Taking the time to work through a structured approach for developing a workflow helped organize my digital archiving priorities and thoughts. It is easy to be haphazard as a lone arranger with so many competing projects. Following the guide allowed me to be systematic in my development and led to a better understanding of what I currently do in regards to digital archiving. For example, the act of categorizing my activities as appraisal, pre-accessioning, accessioning, arrangement, description, preservation, and access parceled out the disparate, but co-existing work into manageable amounts. It connected the different processes I already had, and revealed the overlaps and gaps in my workflow.

As I continued mapping out my activities, I was also able to more easily see the natural “pause” points in my workflow. This is important because digital archiving is often fit in around other work, and knowing when I can break from the workflow allows me to manage my time more efficiently – making it more likely that I will achieve progress on my digital archiving work. Having this workflow that documents my actual activities rather than my aspirational activities allows for easier future adaptability. Now I can spot more readily what needs to be added or removed. This is helpful in a lone arranger archive as it allows for flexibility and the opportunity for improvement over time.

The Hogg Foundation was established in 1940 by Ima Hogg. The Foundation’s archive houses many types of records from its 80 years of existence – newspapers, film, cassette tapes, and increasingly born-digital records. As the Foundation continues to make progress in transforming how communities promote mental health in everyday life, it is important to develop robust digital archiving workflows that capture this progress.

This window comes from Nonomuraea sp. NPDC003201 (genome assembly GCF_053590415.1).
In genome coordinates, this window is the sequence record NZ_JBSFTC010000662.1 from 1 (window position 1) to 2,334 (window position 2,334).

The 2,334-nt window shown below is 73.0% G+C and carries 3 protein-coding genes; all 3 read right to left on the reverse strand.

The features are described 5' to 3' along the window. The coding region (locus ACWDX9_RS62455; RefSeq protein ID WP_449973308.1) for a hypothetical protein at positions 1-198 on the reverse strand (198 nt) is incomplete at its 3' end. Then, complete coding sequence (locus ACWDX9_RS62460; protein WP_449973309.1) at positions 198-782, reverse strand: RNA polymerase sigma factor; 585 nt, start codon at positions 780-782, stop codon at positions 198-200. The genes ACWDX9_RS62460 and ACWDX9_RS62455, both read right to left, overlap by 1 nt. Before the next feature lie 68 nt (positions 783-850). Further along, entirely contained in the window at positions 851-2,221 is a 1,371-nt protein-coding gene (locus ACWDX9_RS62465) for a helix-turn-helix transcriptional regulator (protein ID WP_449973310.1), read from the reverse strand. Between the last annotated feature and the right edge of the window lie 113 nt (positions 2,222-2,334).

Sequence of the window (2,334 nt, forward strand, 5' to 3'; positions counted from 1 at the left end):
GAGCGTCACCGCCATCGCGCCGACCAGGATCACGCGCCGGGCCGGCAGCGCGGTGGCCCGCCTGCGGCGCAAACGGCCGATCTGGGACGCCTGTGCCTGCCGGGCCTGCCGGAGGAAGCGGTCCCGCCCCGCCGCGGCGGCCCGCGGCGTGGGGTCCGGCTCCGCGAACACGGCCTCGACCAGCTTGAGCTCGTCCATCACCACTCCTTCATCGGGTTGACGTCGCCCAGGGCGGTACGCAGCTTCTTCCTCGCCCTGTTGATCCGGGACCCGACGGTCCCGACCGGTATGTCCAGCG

Now I understand my workflow as an evolving document that serves as the documentation of the connections between different activities, as well as a visualization to pinpoint areas for growth. My digital processing workflow is no longer simply a decorative piece of paper hanging next to my computer.

Elizabeth Stauber stewards the Hogg Foundation’s educational mission to document, archive and share the foundation’s history, which has become an important part of the histories of mental and public health in Texas, and the evolution of mental health discourse nationally and globally. Elizabeth provides access to the Hogg Foundation’s research, programs, and operations through the publicly accessible archive. Learn more about how to access our records here.

Laying Out the Horizon of Possibilities: Reflections on Developing the OSSArcFlow Guide to Documenting Born-Digital Archival Workflows

by Alexandra Chassanoff and Hannah Wang

OSSArcFlow (2017-2020) was an IMLS-funded grant initiative that began as a collaboration between the Educopia Institute and the University of North Carolina School of Library and Information Science. The goal of the project was to investigate, model, and synchronize born-digital curation workflows for collecting institutions who were using three leading open source software (OSS) platforms – BitCurator, Archivematica and ArchivesSpace. The team recruited a diverse group of twelve partner institutions, ranging from a state historical society to public libraries to academic archives and special collections units at large research universities and consortia.

OSSArcFlow partners at in-person meeting in Chapel Hill, NC (December 2017)
Creator: Educopia Institute